Some of the sand has settled from our time in the desert, but we keep kicking it back up again.
Last Sunday night, Doug Stanhope was in town for a show, and we kicked it up again. That’s not the point. The point is that after being in the desolate climes of Panamint Springs with Doug and friends for five days, one comes away with a new sense of so many things. On my two-day trip home from there, I wrote and wrote, trying to record and remember all the magic that had transpired. To no avail. The magic is in the people. And I’ve talked to many of them since. Just seeing Doug again (the only one of our crew that I’ve seen in person so far since) and trying to help him explain it to others proved pointless and inspiring simultaneously.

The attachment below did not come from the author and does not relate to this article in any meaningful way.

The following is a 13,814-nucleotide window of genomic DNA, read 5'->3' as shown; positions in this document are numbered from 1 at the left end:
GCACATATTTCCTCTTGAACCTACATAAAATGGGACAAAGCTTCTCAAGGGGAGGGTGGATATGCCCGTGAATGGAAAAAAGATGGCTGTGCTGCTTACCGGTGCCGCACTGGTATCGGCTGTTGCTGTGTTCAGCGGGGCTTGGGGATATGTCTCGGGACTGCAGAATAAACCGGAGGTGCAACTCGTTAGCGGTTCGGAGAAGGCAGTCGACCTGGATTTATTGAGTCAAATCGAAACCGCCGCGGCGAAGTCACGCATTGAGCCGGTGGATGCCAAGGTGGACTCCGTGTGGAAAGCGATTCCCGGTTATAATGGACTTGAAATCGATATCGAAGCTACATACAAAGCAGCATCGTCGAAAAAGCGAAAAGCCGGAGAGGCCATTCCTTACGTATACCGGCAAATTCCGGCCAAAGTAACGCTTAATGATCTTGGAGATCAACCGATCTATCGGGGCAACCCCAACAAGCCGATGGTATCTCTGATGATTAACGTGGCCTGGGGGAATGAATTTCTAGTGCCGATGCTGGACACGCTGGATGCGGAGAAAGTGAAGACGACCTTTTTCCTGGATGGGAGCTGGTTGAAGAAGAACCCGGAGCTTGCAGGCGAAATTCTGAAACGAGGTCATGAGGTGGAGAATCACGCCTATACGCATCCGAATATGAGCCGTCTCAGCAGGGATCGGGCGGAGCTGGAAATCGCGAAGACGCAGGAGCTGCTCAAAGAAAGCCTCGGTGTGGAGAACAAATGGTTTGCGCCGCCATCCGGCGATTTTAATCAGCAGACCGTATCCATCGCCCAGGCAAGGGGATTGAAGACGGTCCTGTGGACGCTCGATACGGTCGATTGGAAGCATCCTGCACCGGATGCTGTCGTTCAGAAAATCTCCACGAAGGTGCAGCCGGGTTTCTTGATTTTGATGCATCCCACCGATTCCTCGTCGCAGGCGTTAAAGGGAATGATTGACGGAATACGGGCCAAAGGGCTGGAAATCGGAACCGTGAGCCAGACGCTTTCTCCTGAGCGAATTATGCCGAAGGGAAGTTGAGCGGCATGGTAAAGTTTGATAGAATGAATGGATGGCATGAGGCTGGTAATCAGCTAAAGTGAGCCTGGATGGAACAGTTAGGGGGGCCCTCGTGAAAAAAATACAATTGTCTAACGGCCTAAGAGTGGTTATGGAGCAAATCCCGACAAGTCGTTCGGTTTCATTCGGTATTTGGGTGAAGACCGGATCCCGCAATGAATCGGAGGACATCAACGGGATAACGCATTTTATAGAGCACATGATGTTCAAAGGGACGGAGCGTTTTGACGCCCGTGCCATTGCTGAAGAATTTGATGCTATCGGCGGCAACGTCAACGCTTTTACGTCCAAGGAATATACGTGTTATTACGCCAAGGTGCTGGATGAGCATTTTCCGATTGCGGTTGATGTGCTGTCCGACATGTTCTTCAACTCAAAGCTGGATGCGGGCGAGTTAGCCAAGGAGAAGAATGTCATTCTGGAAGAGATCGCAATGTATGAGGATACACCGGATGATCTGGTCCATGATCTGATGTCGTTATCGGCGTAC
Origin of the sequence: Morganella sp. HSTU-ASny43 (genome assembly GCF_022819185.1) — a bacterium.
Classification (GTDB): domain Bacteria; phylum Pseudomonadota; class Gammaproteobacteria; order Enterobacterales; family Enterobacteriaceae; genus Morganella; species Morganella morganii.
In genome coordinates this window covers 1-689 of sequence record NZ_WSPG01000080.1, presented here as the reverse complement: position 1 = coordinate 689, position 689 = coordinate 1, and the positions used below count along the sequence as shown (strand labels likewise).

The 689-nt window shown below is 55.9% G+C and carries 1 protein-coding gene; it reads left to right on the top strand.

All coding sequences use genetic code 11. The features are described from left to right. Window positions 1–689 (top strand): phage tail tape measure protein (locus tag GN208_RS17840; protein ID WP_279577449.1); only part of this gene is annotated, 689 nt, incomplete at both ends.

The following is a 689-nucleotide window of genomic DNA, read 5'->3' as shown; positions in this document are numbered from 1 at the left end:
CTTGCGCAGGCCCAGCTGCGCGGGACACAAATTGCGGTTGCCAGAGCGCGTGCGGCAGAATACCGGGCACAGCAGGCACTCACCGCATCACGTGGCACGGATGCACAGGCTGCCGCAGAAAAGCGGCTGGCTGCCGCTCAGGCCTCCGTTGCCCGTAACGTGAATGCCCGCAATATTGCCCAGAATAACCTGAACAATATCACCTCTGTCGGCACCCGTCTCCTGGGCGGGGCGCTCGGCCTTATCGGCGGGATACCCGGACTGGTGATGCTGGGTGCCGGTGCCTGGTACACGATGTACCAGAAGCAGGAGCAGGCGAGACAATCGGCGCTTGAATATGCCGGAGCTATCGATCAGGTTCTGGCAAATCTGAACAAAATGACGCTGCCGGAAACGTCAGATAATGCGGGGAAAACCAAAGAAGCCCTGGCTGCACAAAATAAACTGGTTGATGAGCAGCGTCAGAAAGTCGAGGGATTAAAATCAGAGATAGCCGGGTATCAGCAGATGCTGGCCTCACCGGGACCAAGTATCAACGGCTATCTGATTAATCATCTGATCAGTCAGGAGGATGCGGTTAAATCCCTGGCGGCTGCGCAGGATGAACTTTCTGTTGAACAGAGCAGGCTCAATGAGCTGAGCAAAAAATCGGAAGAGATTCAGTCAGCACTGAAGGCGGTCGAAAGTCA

We all re-entered our days with something that words, pictures, and explanations fail miserably to recount. But when I talk to the others, I see the difference that I feel within myself. We’ve all found a different level, nay, many different levels.
I wrote this phrase down on the train from Portland to Seattle:
Stepping outside your comfort zone by definition means being uncomfortable, but you find a new comfort zone at a different level. The whole point is to find those limits. How do you know what you can do until you’re uncomfortable doing it? That’s what the desert taught many of us. And it can be learned and applied in any context.
One example is what Doug calls “excess in moderation.” It’s about doing it all at once as opposed to a little at a time. Another example is my friend Mark Lewman’s idea of staying up all night one night a month just to work — whether or not anything is due. Binge therapy.
Pushing your limits turns the volume up on the good stuff, and turns it down on the bad. I’m being vague on purpose because your limits are yours, and though we may have some in common, only you know what you want to do and are too scared to try.